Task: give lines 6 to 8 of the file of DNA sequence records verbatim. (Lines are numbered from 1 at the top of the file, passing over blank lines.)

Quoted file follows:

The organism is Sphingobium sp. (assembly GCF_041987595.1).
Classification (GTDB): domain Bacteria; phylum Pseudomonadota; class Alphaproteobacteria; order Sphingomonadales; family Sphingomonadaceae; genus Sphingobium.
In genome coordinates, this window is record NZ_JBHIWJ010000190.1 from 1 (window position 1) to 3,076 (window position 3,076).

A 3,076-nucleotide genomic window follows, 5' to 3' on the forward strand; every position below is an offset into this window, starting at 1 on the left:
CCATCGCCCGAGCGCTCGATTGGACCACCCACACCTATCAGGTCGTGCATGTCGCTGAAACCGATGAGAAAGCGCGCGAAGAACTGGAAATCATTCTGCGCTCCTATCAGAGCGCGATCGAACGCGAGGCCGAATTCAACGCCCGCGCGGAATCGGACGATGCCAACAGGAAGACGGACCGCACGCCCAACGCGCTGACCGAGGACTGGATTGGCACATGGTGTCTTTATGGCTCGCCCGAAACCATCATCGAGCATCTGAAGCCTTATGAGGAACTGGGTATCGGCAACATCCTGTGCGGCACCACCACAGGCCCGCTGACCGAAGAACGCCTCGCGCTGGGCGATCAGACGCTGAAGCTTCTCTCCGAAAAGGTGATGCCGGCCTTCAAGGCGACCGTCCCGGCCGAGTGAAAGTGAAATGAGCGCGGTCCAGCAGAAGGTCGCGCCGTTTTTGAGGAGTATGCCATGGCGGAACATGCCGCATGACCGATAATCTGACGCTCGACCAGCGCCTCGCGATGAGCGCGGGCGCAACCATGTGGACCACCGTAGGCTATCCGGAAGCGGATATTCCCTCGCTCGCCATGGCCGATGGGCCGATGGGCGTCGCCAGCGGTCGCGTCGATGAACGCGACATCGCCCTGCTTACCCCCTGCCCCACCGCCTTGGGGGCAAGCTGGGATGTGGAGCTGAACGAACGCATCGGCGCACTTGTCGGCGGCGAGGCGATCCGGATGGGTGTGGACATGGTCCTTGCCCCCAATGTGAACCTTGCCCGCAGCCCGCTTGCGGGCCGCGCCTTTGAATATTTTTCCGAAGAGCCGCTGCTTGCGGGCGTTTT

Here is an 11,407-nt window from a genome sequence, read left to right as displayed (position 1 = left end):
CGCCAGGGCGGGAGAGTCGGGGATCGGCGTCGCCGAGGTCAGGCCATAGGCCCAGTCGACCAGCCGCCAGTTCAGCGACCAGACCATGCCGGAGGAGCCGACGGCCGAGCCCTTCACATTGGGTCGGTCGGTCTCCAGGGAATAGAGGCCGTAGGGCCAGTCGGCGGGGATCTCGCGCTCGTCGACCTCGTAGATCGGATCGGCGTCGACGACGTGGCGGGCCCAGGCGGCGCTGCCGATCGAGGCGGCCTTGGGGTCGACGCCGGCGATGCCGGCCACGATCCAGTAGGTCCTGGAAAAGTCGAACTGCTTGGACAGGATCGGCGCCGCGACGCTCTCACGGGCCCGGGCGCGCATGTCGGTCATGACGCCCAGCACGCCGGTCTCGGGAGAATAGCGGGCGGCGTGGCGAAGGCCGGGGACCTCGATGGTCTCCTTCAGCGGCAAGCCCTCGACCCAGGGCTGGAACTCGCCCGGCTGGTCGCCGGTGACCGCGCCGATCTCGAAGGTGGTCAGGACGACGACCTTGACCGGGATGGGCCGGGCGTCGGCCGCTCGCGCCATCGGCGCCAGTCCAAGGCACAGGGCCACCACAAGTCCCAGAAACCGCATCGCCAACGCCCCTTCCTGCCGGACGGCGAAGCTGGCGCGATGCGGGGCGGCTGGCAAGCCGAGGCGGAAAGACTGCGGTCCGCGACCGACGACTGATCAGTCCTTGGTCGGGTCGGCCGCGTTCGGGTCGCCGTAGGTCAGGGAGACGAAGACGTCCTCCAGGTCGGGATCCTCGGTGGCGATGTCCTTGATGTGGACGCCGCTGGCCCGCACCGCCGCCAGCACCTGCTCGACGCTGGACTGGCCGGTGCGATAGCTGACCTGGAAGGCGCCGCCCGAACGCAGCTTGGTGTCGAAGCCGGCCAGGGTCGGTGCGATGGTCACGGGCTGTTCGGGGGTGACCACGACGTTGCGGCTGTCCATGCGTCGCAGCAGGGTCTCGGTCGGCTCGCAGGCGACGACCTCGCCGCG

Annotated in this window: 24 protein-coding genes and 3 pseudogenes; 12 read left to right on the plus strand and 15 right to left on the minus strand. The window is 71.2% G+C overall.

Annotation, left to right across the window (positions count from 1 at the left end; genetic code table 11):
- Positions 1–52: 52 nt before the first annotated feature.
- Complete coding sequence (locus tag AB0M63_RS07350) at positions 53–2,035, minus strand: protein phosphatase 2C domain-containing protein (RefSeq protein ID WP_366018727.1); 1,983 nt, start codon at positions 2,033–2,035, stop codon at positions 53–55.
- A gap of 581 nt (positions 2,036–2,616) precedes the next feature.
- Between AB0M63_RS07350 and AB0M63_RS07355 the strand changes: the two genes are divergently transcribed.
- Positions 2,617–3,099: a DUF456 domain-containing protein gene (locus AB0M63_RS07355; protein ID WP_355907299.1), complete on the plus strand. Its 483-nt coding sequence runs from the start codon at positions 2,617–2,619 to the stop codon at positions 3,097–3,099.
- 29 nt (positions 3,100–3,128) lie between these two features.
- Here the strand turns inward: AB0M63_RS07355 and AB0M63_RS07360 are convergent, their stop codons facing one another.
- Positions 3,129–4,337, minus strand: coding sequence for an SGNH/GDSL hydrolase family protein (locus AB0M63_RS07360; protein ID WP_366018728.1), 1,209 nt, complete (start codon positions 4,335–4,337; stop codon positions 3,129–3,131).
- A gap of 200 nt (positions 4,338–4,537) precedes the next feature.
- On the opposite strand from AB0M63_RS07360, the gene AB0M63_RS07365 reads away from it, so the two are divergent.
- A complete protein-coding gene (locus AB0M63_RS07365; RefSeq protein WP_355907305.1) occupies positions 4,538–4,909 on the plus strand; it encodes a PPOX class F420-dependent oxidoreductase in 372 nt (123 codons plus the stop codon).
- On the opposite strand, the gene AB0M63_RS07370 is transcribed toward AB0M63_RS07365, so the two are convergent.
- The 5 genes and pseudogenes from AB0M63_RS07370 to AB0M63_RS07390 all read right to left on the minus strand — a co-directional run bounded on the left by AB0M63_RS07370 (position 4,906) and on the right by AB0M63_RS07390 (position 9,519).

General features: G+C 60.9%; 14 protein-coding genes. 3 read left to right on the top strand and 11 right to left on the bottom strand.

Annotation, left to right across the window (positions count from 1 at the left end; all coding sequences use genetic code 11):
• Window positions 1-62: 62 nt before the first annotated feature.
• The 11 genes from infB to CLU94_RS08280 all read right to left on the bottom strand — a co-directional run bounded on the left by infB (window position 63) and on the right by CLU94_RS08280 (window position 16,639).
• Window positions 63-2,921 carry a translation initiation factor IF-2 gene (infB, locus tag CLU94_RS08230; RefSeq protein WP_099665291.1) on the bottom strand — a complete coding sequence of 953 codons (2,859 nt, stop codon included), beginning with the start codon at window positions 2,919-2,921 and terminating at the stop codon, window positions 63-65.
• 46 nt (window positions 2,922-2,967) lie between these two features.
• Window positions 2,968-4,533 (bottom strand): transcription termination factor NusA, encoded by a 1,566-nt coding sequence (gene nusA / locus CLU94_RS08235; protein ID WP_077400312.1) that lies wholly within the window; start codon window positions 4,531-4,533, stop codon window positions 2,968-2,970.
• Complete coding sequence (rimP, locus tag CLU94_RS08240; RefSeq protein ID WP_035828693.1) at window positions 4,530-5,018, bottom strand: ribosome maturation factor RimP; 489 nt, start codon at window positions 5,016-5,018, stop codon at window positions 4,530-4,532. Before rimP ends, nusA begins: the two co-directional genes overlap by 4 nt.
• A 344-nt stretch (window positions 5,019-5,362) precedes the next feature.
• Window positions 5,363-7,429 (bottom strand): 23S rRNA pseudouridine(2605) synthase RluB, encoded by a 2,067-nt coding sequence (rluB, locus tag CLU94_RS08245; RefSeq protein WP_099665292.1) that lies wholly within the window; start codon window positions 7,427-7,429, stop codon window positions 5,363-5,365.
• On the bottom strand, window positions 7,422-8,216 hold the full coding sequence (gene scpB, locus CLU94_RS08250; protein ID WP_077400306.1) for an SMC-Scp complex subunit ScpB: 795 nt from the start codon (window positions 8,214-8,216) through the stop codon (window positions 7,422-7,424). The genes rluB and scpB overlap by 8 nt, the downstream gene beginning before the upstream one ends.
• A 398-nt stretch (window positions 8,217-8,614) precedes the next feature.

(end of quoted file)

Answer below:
Here is an 11,407-nt window from a genome sequence, read left to right as displayed (position 1 = left end):
CGCCAGGGCGGGAGAGTCGGGGATCGGCGTCGCCGAGGTCAGGCCATAGGCCCAGTCGACCAGCCGCCAGTTCAGCGACCAGACCATGCCGGAGGAGCCGACGGCCGAGCCCTTCACATTGGGTCGGTCGGTCTCCAGGGAATAGAGGCCGTAGGGCCAGTCGGCGGGGATCTCGCGCTCGTCGACCTCGTAGATCGGATCGGCGTCGACGACGTGGCGGGCCCAGGCGGCGCTGCCGATCGAGGCGGCCTTGGGGTCGACGCCGGCGATGCCGGCCACGATCCAGTAGGTCCTGGAAAAGTCGAACTGCTTGGACAGGATCGGCGCCGCGACGCTCTCACGGGCCCGGGCGCGCATGTCGGTCATGACGCCCAGCACGCCGGTCTCGGGAGAATAGCGGGCGGCGTGGCGAAGGCCGGGGACCTCGATGGTCTCCTTCAGCGGCAAGCCCTCGACCCAGGGCTGGAACTCGCCCGGCTGGTCGCCGGTGACCGCGCCGATCTCGAAGGTGGTCAGGACGACGACCTTGACCGGGATGGGCCGGGCGTCGGCCGCTCGCGCCATCGGCGCCAGTCCAAGGCACAGGGCCACCACAAGTCCCAGAAACCGCATCGCCAACGCCCCTTCCTGCCGGACGGCGAAGCTGGCGCGATGCGGGGCGGCTGGCAAGCCGAGGCGGAAAGACTGCGGTCCGCGACCGACGACTGATCAGTCCTTGGTCGGGTCGGCCGCGTTCGGGTCGCCGTAGGTCAGGGAGACGAAGACGTCCTCCAGGTCGGGATCCTCGGTGGCGATGTCCTTGATGTGGACGCCGCTGGCCCGCACCGCCGCCAGCACCTGCTCGACGCTGGACTGGCCGGTGCGATAGCTGACCTGGAAGGCGCCGCCCGAACGCAGCTTGGTGTCGAAGCCGGCCAGGGTCGGTGCGATGGTCACGGGCTGTTCGGGGGTGACCACGACGTTGCGGCTGTCCATGCGTCGCAGCAGGGTCTCGGTCGGCTCGCAGGCGACGACCTCGCCGCG

Annotated in this window: 24 protein-coding genes and 3 pseudogenes; 12 read left to right on the plus strand and 15 right to left on the minus strand. The window is 71.2% G+C overall.